Planning My Second Thru-Hike: Purpose and Whimsy
After completing your first long-distance hike, it is common to go through several hiking phases. I cannot speak for anyone else, but I experienced three such phases after completing my Appalachian Trail thru-hike. They manifested in the following manner:
Phase 1: Post-Trail Blues
Initially, I wanted almost nothing to do with hiking. I went out for a handful of day hikes with friends who were either eager to reconnect or wanting to test my trail legs (or both), but the hikes were nearly void of enjoyment. During this phase, the seemingly meager scope of a day hike, even in the pursuit of bagging new peaks in New Hampshire’s White Mountains, seemed insignificant and unsatisfying compared to the grandeur of the adventure that I had just left behind. This threw me for a bit of a loop. Prior to my AT thru-hike, hiking new mountains and exploring new territory was incredibly exciting to me; now, I did not really care. The common phrase “post-trail depression” takes many different forms for different people, but I believe these emotions likely fall into this category.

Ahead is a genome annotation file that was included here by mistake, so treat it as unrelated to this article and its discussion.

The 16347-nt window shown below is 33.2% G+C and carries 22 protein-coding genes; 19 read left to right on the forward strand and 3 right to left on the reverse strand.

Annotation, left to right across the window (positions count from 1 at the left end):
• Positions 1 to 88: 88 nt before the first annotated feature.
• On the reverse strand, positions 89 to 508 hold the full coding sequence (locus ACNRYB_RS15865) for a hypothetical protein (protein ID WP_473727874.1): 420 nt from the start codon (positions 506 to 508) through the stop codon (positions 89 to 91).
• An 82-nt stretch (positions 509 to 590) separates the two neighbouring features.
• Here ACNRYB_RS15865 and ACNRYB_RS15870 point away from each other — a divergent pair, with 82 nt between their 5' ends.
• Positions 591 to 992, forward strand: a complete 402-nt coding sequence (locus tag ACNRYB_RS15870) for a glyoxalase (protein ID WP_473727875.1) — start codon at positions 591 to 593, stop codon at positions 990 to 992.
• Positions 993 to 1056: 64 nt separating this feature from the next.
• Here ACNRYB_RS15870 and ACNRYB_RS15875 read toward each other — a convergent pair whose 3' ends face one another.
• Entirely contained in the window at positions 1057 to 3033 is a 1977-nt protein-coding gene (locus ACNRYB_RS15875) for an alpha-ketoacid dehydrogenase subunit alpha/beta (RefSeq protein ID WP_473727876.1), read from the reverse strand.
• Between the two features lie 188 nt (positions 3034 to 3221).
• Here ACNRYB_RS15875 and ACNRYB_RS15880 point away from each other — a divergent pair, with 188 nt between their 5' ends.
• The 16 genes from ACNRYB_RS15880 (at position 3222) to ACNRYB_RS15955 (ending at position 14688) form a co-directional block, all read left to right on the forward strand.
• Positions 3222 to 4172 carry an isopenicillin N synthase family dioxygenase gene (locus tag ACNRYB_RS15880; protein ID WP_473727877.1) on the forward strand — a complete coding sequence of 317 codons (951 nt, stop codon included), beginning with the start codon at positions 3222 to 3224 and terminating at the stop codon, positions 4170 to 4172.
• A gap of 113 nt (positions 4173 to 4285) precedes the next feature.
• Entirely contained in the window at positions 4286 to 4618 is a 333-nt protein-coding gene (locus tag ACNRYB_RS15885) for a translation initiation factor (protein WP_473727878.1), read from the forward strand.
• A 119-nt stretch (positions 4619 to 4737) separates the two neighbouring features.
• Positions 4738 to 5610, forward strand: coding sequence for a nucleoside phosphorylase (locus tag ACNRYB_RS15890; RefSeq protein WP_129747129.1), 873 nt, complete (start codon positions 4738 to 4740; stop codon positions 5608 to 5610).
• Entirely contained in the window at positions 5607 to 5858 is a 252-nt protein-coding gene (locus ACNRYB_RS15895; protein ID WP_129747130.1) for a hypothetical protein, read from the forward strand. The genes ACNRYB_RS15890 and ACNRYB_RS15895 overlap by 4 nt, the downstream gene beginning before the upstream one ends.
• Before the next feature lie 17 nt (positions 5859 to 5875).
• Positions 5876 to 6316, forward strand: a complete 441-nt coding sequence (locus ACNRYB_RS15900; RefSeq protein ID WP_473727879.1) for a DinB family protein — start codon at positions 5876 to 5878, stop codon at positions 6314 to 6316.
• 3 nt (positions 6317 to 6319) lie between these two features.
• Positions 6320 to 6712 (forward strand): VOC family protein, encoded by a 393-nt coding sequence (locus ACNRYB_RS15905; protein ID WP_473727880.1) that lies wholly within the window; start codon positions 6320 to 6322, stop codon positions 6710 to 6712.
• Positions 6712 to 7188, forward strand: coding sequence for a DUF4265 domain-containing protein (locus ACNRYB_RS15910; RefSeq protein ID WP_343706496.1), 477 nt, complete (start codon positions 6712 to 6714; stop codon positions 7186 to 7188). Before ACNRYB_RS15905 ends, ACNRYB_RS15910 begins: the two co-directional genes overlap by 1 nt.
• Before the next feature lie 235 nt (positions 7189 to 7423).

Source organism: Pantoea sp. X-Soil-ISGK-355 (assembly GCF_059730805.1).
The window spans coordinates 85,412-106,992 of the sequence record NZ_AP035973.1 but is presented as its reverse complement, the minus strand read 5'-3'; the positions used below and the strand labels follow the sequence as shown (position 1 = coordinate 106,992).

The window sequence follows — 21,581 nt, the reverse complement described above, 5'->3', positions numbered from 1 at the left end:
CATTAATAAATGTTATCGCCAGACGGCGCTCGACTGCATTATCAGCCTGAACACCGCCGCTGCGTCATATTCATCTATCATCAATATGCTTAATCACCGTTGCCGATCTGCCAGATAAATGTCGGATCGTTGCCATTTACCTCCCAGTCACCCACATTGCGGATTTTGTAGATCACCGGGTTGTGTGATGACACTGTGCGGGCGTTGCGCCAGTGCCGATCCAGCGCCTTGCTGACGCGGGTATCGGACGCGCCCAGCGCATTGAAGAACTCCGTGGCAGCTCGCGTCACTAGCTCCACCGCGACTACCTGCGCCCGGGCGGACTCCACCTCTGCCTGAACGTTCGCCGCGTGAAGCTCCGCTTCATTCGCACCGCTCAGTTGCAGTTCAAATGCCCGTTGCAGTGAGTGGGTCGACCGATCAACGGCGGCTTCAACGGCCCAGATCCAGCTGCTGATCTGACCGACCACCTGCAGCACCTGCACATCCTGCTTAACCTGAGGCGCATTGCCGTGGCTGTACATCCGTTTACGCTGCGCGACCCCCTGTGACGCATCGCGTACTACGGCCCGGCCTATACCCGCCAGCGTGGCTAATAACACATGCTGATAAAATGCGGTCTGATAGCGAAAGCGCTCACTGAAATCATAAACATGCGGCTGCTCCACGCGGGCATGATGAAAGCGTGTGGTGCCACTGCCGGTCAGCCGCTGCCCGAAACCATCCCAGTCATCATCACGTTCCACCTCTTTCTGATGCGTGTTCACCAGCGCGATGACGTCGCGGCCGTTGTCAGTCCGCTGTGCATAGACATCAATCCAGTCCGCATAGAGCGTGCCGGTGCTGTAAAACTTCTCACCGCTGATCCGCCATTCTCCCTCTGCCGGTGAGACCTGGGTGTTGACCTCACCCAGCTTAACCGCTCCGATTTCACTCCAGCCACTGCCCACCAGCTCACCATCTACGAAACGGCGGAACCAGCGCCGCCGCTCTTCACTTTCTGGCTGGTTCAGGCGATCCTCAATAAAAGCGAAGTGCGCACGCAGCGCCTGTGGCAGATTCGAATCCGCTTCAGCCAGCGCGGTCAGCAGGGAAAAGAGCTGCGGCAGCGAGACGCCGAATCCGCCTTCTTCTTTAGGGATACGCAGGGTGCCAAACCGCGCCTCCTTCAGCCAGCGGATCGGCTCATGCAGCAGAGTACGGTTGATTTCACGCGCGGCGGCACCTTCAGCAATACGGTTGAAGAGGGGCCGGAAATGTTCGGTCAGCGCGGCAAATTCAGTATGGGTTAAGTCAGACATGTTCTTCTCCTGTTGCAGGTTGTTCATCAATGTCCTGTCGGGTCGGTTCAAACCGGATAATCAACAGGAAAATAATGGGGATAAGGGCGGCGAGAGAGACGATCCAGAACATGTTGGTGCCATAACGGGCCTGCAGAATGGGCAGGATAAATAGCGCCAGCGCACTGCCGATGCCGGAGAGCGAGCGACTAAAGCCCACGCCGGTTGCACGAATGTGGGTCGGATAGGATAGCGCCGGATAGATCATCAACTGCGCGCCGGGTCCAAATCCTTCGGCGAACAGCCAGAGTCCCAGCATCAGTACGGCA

Phase 2: Fooling Myself
This first stage of hiking ambivalence lasted for about two months, at which time an incredibly sharp rebound took place. For two years I operated under the assumption that the AT would be my only opportunity to thru-hike for years. I discovered during this second phase, however, that a sub-four-month attempt at the PCT in the summer of 2020 was feasible with my course schedule.
For a couple of weeks, I was giddy with the thought of another grand adventure. My passion for the outdoors was seemingly renewed. Prior to hiking the AT I engaged in copious mental preparation to ensure that I did not enter the trail starry-eyed, but the time off trail had crystallized in my memory the positive aspects of trail life. I realized that I was in danger of neglecting the reality of the physical pain, emotional hardships, and logistical hurdles involved with such an endeavor. A course correction was needed.
Phase 3: Now